Received: 13 May 2021; Accepted: 19 July 2021;
Published: 20 September 2021.

Edited by:

Patrizia Ferretti, University College London, United Kingdom

Reviewed by:

Francesca Diomede, University of Studies G. d’Annunzio Chieti and Pescara, Italy
Maria Helena Fernandes, University of Porto, Portugal
Vitor Neves, King’s College London, United Kingdom
Shinya Murakami, Osaka University, Japan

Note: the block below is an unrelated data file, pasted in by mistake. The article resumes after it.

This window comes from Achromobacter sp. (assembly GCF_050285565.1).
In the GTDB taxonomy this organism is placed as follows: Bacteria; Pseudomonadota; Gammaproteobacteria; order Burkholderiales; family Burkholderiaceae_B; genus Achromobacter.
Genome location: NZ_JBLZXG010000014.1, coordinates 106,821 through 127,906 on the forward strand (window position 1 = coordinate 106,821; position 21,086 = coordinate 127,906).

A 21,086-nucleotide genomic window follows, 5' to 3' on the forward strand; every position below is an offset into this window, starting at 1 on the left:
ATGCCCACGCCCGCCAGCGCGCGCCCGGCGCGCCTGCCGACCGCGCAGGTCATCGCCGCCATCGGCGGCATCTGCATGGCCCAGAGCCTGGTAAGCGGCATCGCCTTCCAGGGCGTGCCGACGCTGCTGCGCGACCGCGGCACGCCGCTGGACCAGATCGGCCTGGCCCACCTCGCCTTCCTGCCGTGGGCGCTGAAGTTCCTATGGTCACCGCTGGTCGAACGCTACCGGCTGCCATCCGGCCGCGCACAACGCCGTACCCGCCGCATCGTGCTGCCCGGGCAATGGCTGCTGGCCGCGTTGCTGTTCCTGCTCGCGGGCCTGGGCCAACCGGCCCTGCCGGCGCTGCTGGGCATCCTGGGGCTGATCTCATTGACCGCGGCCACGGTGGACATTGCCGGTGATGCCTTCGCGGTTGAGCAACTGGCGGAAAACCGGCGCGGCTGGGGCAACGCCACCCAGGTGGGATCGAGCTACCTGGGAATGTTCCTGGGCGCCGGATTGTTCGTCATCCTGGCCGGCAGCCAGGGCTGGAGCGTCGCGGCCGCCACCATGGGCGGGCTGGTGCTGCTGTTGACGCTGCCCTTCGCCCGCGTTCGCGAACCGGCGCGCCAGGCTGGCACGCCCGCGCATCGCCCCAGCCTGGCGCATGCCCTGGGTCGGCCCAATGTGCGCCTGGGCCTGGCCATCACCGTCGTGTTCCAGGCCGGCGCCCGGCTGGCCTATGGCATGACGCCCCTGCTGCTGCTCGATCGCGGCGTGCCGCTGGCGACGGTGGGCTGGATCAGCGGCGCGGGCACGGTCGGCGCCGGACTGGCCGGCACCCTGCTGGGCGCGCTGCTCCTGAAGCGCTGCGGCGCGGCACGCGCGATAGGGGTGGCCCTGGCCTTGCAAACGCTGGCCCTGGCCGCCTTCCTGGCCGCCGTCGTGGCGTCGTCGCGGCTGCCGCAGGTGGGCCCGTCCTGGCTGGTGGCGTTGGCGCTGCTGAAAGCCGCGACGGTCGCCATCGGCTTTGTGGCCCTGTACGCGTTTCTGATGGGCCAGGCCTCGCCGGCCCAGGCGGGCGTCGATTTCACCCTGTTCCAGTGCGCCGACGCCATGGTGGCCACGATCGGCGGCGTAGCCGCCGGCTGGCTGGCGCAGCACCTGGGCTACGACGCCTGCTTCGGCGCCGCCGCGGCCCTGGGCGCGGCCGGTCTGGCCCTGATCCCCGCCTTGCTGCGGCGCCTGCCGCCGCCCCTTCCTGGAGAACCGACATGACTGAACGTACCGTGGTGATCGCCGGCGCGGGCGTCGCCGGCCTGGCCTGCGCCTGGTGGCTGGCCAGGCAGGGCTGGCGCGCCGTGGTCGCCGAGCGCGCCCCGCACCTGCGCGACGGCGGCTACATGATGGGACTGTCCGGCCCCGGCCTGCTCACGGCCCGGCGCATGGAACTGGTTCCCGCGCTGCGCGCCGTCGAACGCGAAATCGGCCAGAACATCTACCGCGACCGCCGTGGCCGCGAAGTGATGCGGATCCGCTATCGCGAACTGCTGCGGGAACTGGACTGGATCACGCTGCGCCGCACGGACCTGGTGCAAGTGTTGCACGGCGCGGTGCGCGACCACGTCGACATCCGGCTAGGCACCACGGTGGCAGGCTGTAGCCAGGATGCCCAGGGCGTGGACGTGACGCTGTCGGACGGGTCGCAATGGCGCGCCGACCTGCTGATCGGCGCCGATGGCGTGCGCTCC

Copyright © 2021 Loo-Kirana, Gilijamse, Hogervorst, Schoenmaker and de Vries. This is an open-access article distributed under the terms of the Creative Commons Attribution License (CC BY). The use, distribution or reproduction in other forums is permitted, provided the original author(s) and the copyright owner(s) are credited and that the original publication in this journal is cited, in accordance with accepted academic practice. No use, distribution or reproduction is permitted which does not comply with these terms.

*Correspondence: Rebecca Loo-Kirana, rebeccakirana@gmail.com; Teun J. de Vries, teun.devries@acta.nl